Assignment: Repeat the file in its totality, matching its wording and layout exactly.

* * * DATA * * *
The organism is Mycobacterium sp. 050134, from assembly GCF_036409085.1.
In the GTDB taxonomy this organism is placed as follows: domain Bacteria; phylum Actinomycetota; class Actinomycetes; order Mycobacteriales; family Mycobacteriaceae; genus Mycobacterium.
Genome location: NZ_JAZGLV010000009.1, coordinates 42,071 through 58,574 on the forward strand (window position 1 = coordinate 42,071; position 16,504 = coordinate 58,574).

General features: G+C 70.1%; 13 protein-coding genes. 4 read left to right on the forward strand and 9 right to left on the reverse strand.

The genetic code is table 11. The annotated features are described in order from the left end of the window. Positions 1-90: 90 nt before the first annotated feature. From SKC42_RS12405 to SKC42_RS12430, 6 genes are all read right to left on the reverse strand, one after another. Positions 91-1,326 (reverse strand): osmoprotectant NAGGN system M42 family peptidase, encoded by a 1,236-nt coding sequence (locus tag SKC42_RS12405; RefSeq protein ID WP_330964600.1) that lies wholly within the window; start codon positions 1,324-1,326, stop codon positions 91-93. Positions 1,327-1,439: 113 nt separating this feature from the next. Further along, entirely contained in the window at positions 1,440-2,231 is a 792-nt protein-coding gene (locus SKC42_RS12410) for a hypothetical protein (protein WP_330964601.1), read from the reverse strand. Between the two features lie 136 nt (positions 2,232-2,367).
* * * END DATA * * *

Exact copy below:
The organism is Mycobacterium sp. 050134, from assembly GCF_036409085.1.
In the GTDB taxonomy this organism is placed as follows: domain Bacteria; phylum Actinomycetota; class Actinomycetes; order Mycobacteriales; family Mycobacteriaceae; genus Mycobacterium.
Genome location: NZ_JAZGLV010000009.1, coordinates 42,071 through 58,574 on the forward strand (window position 1 = coordinate 42,071; position 16,504 = coordinate 58,574).

General features: G+C 70.1%; 13 protein-coding genes. 4 read left to right on the forward strand and 9 right to left on the reverse strand.

The genetic code is table 11. The annotated features are described in order from the left end of the window. Positions 1-90: 90 nt before the first annotated feature. From SKC42_RS12405 to SKC42_RS12430, 6 genes are all read right to left on the reverse strand, one after another. Positions 91-1,326 (reverse strand): osmoprotectant NAGGN system M42 family peptidase, encoded by a 1,236-nt coding sequence (locus tag SKC42_RS12405; RefSeq protein ID WP_330964600.1) that lies wholly within the window; start codon positions 1,324-1,326, stop codon positions 91-93. Positions 1,327-1,439: 113 nt separating this feature from the next. Further along, entirely contained in the window at positions 1,440-2,231 is a 792-nt protein-coding gene (locus SKC42_RS12410) for a hypothetical protein (protein WP_330964601.1), read from the reverse strand. Between the two features lie 136 nt (positions 2,232-2,367).